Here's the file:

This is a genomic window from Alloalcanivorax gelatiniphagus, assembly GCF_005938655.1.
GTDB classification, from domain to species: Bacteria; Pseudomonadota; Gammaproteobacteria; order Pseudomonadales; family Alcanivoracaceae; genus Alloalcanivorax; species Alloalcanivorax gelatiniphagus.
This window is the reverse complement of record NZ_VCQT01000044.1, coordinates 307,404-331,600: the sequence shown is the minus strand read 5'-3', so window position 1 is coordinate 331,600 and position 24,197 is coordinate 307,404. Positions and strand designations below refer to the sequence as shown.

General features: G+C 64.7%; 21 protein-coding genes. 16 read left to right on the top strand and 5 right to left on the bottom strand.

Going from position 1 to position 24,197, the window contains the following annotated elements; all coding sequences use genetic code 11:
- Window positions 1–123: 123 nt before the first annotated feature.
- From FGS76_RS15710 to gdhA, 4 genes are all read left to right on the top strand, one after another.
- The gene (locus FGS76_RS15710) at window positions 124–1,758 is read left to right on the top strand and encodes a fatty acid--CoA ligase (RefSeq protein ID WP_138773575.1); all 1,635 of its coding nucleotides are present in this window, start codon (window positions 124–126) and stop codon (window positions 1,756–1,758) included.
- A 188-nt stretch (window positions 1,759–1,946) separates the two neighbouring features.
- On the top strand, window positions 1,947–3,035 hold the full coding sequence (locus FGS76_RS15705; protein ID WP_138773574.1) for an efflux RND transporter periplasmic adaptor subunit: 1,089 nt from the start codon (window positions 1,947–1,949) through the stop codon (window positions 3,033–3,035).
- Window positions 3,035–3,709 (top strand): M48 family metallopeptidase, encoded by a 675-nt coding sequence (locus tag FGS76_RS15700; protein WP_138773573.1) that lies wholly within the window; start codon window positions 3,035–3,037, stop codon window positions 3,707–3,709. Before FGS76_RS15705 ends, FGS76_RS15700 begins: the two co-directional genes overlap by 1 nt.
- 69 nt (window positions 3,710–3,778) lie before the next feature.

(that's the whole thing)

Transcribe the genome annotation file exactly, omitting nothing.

This is a genomic window from Alloalcanivorax gelatiniphagus, assembly GCF_005938655.1.
GTDB classification, from domain to species: Bacteria; Pseudomonadota; Gammaproteobacteria; order Pseudomonadales; family Alcanivoracaceae; genus Alloalcanivorax; species Alloalcanivorax gelatiniphagus.
This window is the reverse complement of record NZ_VCQT01000044.1, coordinates 307,404-331,600: the sequence shown is the minus strand read 5'-3', so window position 1 is coordinate 331,600 and position 24,197 is coordinate 307,404. Positions and strand designations below refer to the sequence as shown.

General features: G+C 64.7%; 21 protein-coding genes. 16 read left to right on the top strand and 5 right to left on the bottom strand.

Going from position 1 to position 24,197, the window contains the following annotated elements; all coding sequences use genetic code 11:
- Window positions 1–123: 123 nt before the first annotated feature.
- From FGS76_RS15710 to gdhA, 4 genes are all read left to right on the top strand, one after another.
- The gene (locus FGS76_RS15710) at window positions 124–1,758 is read left to right on the top strand and encodes a fatty acid--CoA ligase (RefSeq protein ID WP_138773575.1); all 1,635 of its coding nucleotides are present in this window, start codon (window positions 124–126) and stop codon (window positions 1,756–1,758) included.
- A 188-nt stretch (window positions 1,759–1,946) separates the two neighbouring features.
- On the top strand, window positions 1,947–3,035 hold the full coding sequence (locus FGS76_RS15705; protein ID WP_138773574.1) for an efflux RND transporter periplasmic adaptor subunit: 1,089 nt from the start codon (window positions 1,947–1,949) through the stop codon (window positions 3,033–3,035).
- Window positions 3,035–3,709 (top strand): M48 family metallopeptidase, encoded by a 675-nt coding sequence (locus tag FGS76_RS15700; protein WP_138773573.1) that lies wholly within the window; start codon window positions 3,035–3,037, stop codon window positions 3,707–3,709. Before FGS76_RS15705 ends, FGS76_RS15700 begins: the two co-directional genes overlap by 1 nt.
- 69 nt (window positions 3,710–3,778) lie before the next feature.